On Friday, I finally started thinking that maybe I should take advantage of this Cash for Clunkers thing.  Usually I stand on principle with this type of thing, and let my pride get in the way of me getting what other people will jump at.  I’ve thought and said that I think this clunker program is fiscal malfeasance at its finest.  But I’ve paid enough taxes over my working life.  Isn’t it about time I get something back for a change?  What the hell, people are getting $3500 and $4500 left and right, and I’ve paid for it whether I get any or not.  Almost seems like it’s my patriotic duty, to hear the media tell it.  And, I figured it could do my business some good.  Debbie has been regularly complaining about our company truck, which she affectionately calls “the Old Jalopy”.  Admittedly, the girl has seen better days (the Old Jalopy, not Debbie).

Being a guy that has always loved cars, I’m always thinking about which one might come next, so I knew exactly the call to make.  I have been eyeing up the Dodge Sprinter diesel for over a year now, and figured that would be the next business truck.  A nice Sprinter rings in at about $48,000 – while it’s not cheap, I consider it to be a prudent capital investment in my business, as the asset will have a useful life exceeding 10 years, probably closer to 15 years.  So on a per year basis, it’s actually not bad.  So I called my friendly, neighborhood Dodge dealer.  I figured this should be an easy conversation – the fuel economy of the Sprinter is 20.2 MPG.  As I called on my way home in the evening, I was thinking about having Debbie meet me at the dealership that evening to pick color and equipment, then maybe get some dinner.  I was certain I was going to be driving it home that night.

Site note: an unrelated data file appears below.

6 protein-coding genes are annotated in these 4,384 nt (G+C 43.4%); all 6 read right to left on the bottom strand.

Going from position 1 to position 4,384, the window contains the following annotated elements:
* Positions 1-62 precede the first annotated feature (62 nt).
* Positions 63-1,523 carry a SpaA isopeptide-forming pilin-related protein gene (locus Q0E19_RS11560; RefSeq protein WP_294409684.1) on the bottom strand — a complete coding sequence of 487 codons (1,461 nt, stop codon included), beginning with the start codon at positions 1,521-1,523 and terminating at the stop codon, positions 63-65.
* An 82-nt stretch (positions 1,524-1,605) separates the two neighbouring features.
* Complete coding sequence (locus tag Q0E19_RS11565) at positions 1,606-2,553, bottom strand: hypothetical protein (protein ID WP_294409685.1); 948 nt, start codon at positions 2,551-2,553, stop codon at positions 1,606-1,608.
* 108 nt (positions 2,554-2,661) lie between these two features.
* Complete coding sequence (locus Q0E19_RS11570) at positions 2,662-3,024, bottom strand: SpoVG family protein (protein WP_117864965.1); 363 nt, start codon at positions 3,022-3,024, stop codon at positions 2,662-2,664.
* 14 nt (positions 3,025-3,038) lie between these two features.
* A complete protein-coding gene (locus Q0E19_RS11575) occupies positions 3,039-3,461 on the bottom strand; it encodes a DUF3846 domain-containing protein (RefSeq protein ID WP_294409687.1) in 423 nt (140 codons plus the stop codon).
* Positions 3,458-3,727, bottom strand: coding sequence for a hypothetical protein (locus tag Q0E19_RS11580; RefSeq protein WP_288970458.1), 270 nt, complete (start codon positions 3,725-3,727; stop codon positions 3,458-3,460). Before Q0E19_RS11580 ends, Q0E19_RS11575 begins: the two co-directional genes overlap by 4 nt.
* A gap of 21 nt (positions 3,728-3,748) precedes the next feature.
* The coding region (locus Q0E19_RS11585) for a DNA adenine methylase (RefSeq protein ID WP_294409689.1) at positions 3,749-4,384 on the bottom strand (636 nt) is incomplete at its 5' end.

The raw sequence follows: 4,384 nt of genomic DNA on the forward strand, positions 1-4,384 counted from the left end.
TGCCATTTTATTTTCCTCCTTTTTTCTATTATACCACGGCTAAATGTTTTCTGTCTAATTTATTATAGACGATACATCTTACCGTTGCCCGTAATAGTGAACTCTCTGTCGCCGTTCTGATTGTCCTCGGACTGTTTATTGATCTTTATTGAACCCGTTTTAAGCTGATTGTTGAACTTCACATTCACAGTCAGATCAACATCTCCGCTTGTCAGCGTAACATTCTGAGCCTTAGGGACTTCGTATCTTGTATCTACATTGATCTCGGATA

Heres the truck I want.  Great economy for its size.  And I like the red one.  It would be perfect for our growing small business.

Here's the truck I want. Great economy for its size. And I like the red one. It would be perfect for our growing small business.

So imagine my surprise when the sales guy tells me, “sorry sir, this trade doesn’t qualify”.   “Are you telling me my Old Jalopy isn’t a clunker?”, I ask.  “Not on this trade it’s not”, he replied.

But there was good news, I was told!  I could trade my truck for another truck.  Not one that would do me any good for my business, mind you.  But I could get a brand, spankin’ new Chevy Colorado Crew Cab 4WD.  Nice truck, to be sure.  And check out the deal – with my clunker credit, rebates, etc., I could leave the dealership for about $18,000, I was told.

Heres the deal I was offered.  Chevy Colorado.  Nice truck.  Too bad its absolutely USELESS to me.  And the feule economy is WORSE than the Sprinter I wanted.

Here's the deal I was offered. Chevy Colorado. Nice truck. Too bad it's absolutely USELESS to me. And the fuel economy is WORSE than the Sprinter I wanted.

Yeah.  Too bad that truck does me NO GOOD WHATSOEVER.  It will not haul inventory and equipment in the quantities we need.  It will not have nearly the longevity of the Sprinter.  And it’s not as economical, especially if it were to be used as a work truck.  Anyone who actually USES a truck for work will tell you that light trucks don’t stand up to the demands of commercial use, and their mileage plummets when you put 2000 lbs in the back of them.